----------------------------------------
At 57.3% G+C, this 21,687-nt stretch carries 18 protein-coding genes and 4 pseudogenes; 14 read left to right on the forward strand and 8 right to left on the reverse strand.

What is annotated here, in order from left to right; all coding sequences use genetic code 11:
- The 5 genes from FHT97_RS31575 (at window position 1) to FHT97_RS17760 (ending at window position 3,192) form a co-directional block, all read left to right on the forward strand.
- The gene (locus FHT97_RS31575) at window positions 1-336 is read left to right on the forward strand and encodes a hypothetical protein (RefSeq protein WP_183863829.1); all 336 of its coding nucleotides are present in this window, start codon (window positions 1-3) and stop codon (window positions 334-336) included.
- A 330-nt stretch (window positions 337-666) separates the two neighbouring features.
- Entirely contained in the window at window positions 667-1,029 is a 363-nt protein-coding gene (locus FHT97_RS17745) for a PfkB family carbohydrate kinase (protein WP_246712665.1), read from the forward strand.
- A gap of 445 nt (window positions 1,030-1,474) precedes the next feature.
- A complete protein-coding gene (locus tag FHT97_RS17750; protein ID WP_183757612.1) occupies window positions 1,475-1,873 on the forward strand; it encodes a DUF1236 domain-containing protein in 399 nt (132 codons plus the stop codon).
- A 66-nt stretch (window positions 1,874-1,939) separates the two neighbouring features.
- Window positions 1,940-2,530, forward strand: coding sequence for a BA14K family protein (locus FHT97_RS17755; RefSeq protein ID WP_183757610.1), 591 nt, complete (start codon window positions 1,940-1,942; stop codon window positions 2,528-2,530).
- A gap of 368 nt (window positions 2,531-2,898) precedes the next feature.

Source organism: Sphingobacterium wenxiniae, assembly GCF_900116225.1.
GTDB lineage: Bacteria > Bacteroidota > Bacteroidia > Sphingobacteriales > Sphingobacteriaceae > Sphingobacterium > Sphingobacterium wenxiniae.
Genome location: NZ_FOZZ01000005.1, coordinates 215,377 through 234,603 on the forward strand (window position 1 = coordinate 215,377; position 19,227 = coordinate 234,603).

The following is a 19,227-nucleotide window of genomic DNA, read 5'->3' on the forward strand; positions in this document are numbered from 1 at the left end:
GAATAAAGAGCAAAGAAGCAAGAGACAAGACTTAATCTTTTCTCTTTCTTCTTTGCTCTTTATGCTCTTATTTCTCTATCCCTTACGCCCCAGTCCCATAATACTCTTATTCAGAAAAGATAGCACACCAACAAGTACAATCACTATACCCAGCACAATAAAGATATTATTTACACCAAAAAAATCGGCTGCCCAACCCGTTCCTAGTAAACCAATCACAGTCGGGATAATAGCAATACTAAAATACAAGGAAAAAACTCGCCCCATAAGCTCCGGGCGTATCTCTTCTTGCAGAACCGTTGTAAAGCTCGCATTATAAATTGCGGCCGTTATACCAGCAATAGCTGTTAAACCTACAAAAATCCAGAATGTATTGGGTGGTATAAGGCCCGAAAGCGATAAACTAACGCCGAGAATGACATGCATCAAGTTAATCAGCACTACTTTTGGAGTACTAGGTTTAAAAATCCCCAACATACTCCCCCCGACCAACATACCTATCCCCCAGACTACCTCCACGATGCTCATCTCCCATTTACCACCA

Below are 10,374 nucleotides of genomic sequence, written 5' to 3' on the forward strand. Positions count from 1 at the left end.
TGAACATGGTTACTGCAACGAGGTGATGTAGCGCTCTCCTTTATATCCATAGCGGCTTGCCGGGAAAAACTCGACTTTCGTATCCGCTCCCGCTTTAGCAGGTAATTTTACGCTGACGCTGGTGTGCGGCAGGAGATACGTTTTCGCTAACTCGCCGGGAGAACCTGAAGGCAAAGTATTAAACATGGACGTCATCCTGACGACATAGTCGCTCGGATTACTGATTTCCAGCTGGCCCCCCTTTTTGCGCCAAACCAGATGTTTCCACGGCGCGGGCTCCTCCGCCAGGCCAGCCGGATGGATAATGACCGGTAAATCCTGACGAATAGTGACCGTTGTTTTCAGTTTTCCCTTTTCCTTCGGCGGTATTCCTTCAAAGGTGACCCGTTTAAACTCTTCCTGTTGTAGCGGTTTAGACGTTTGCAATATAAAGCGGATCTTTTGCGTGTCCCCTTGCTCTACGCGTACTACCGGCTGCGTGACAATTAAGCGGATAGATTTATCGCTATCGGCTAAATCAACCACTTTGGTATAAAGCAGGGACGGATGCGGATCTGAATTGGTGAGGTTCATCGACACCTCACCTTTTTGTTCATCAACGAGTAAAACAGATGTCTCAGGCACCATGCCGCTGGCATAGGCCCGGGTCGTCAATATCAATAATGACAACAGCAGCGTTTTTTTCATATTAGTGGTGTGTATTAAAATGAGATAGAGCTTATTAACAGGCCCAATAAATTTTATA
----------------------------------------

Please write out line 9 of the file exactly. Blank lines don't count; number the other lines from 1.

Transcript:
- A 66-nt stretch (window positions 1,874-1,939) separates the two neighbouring features.